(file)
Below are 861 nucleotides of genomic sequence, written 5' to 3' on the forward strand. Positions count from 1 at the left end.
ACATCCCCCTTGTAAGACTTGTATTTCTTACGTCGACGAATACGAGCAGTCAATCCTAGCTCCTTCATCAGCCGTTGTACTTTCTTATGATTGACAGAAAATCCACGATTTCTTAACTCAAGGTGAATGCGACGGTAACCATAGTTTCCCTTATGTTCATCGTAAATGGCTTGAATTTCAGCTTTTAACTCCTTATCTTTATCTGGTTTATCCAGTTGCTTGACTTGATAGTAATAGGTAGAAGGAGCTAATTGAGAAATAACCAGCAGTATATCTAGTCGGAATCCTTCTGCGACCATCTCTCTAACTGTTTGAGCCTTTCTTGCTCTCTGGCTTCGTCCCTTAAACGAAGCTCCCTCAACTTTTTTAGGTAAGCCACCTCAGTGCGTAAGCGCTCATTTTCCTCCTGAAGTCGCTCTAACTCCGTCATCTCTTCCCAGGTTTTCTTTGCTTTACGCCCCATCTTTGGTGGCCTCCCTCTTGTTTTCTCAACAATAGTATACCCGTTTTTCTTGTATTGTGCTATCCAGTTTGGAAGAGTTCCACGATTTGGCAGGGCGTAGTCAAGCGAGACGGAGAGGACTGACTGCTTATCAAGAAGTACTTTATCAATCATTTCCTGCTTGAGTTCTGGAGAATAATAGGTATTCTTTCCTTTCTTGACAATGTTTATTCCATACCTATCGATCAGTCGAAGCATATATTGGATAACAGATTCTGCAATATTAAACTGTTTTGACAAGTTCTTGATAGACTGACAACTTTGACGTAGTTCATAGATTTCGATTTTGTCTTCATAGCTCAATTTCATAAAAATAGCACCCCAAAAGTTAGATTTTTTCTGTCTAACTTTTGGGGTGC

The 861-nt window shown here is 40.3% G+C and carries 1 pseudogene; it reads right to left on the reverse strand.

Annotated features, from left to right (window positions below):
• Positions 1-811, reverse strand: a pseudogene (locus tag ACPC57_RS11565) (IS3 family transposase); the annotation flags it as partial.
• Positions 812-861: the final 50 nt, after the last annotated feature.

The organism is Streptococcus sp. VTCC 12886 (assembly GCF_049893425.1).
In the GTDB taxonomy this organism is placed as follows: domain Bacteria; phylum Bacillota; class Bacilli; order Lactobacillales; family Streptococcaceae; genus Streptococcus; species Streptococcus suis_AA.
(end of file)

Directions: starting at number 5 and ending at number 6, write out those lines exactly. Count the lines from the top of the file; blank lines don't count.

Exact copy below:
• Positions 1-811, reverse strand: a pseudogene (locus tag ACPC57_RS11565) (IS3 family transposase); the annotation flags it as partial.
• Positions 812-861: the final 50 nt, after the last annotated feature.